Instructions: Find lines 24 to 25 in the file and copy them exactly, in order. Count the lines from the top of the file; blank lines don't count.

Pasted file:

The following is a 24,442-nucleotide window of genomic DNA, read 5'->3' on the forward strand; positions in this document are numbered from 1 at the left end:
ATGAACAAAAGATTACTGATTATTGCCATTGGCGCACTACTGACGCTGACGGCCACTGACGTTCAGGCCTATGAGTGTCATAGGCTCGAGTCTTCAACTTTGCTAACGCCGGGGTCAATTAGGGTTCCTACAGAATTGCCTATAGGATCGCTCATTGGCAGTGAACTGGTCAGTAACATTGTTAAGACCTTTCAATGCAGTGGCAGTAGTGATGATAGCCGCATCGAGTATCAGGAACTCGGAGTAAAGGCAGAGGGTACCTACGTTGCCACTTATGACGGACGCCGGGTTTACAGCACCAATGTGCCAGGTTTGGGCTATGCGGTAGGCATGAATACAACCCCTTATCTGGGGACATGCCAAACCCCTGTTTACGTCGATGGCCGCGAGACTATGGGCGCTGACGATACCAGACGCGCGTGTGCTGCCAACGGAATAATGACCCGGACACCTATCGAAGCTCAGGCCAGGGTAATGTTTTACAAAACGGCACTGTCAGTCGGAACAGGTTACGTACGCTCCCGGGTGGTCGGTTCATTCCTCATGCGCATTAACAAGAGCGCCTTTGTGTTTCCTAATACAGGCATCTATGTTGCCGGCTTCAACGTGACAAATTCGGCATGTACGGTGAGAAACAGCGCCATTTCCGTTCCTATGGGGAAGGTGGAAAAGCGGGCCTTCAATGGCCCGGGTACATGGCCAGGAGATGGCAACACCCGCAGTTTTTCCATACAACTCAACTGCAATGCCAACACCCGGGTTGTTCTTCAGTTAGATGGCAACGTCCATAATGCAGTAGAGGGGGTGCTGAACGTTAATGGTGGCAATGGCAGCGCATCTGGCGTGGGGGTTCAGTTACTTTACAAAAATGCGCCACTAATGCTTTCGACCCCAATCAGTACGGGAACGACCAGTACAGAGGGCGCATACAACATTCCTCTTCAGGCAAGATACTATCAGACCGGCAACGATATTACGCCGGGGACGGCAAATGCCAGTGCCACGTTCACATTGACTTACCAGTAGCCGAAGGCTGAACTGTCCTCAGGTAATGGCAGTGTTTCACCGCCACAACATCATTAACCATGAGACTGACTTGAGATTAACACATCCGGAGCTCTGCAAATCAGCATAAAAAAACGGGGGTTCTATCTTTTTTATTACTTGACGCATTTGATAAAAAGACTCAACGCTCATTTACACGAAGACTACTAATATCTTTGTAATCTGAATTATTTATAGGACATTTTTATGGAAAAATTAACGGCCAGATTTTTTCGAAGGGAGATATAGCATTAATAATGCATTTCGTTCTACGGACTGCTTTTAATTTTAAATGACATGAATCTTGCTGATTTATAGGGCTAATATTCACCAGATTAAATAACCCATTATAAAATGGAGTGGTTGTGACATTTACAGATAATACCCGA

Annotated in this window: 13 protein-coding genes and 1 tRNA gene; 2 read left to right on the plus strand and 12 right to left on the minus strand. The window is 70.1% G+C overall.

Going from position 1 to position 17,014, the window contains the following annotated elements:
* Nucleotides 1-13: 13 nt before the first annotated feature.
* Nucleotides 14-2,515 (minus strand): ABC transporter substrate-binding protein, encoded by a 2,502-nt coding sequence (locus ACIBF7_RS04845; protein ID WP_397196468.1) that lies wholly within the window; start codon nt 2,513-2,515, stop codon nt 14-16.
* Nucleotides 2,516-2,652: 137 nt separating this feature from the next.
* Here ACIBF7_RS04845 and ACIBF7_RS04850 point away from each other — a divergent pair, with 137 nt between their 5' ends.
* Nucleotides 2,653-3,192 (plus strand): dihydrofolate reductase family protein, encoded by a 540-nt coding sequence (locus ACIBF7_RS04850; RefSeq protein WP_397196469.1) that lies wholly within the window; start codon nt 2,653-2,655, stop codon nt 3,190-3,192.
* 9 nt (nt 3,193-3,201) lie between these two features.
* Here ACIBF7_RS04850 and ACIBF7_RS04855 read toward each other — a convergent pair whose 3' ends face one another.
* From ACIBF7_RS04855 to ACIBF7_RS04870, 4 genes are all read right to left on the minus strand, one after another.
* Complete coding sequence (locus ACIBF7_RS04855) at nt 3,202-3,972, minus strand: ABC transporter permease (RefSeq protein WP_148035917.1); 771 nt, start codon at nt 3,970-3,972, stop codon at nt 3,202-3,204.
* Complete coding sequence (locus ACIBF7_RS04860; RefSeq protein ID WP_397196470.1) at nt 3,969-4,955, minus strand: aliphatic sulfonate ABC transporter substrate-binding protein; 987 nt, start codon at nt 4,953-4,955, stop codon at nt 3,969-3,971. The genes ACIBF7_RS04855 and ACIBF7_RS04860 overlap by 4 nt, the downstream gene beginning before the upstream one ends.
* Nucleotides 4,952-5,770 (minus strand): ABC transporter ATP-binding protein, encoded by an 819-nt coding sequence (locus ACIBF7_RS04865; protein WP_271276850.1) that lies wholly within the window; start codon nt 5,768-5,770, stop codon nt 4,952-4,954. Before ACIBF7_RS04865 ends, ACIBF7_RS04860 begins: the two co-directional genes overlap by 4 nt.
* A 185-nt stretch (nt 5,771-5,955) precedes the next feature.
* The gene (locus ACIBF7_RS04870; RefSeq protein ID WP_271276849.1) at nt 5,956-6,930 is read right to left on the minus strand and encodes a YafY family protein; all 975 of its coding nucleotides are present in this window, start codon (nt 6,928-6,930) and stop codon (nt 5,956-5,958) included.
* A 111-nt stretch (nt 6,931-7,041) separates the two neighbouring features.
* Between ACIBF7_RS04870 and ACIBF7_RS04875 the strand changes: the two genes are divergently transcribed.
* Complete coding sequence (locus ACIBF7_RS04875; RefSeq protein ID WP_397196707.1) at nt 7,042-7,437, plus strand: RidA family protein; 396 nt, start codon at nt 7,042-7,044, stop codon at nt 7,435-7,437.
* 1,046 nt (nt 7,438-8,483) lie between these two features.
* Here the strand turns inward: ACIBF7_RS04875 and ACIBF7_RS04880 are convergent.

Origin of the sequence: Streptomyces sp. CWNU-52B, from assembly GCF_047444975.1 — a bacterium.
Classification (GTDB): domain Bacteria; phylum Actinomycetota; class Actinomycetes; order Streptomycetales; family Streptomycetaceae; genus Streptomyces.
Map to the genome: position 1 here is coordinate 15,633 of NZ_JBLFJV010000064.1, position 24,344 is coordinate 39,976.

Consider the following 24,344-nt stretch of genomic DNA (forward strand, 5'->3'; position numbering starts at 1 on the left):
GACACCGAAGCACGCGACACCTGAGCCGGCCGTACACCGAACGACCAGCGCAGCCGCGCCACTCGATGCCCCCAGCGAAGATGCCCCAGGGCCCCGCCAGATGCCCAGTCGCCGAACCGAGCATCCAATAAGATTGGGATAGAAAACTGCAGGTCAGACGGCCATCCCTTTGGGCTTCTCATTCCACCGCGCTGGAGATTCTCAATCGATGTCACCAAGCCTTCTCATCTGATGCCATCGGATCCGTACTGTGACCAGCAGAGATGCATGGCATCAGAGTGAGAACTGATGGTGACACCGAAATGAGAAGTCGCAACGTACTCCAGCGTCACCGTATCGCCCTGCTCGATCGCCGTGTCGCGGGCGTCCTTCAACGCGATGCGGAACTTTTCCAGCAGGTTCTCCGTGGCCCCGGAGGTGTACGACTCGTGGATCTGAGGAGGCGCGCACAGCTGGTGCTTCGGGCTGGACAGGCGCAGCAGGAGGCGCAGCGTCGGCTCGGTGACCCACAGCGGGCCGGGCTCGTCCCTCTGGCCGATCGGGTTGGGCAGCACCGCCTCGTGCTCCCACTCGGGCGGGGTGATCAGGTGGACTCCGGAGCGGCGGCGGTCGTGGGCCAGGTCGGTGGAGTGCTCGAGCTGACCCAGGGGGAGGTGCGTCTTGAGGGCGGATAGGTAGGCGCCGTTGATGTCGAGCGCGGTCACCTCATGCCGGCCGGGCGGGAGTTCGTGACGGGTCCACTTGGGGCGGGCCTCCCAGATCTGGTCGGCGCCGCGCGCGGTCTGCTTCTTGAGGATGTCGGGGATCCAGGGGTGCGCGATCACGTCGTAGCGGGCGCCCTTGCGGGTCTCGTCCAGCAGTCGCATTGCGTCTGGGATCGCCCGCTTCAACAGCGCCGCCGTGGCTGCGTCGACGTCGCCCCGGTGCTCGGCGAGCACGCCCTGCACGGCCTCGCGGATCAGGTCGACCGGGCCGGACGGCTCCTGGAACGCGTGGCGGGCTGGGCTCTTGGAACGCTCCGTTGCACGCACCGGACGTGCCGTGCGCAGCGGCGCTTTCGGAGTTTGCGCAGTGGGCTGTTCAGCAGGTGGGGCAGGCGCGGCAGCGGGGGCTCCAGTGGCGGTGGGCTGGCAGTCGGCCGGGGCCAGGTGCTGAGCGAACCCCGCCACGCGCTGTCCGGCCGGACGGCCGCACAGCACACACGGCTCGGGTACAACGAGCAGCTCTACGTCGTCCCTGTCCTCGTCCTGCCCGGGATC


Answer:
Classification (GTDB): domain Bacteria; phylum Actinomycetota; class Actinomycetes; order Streptomycetales; family Streptomycetaceae; genus Streptomyces.
Map to the genome: position 1 here is coordinate 15,633 of NZ_JBLFJV010000064.1, position 24,344 is coordinate 39,976.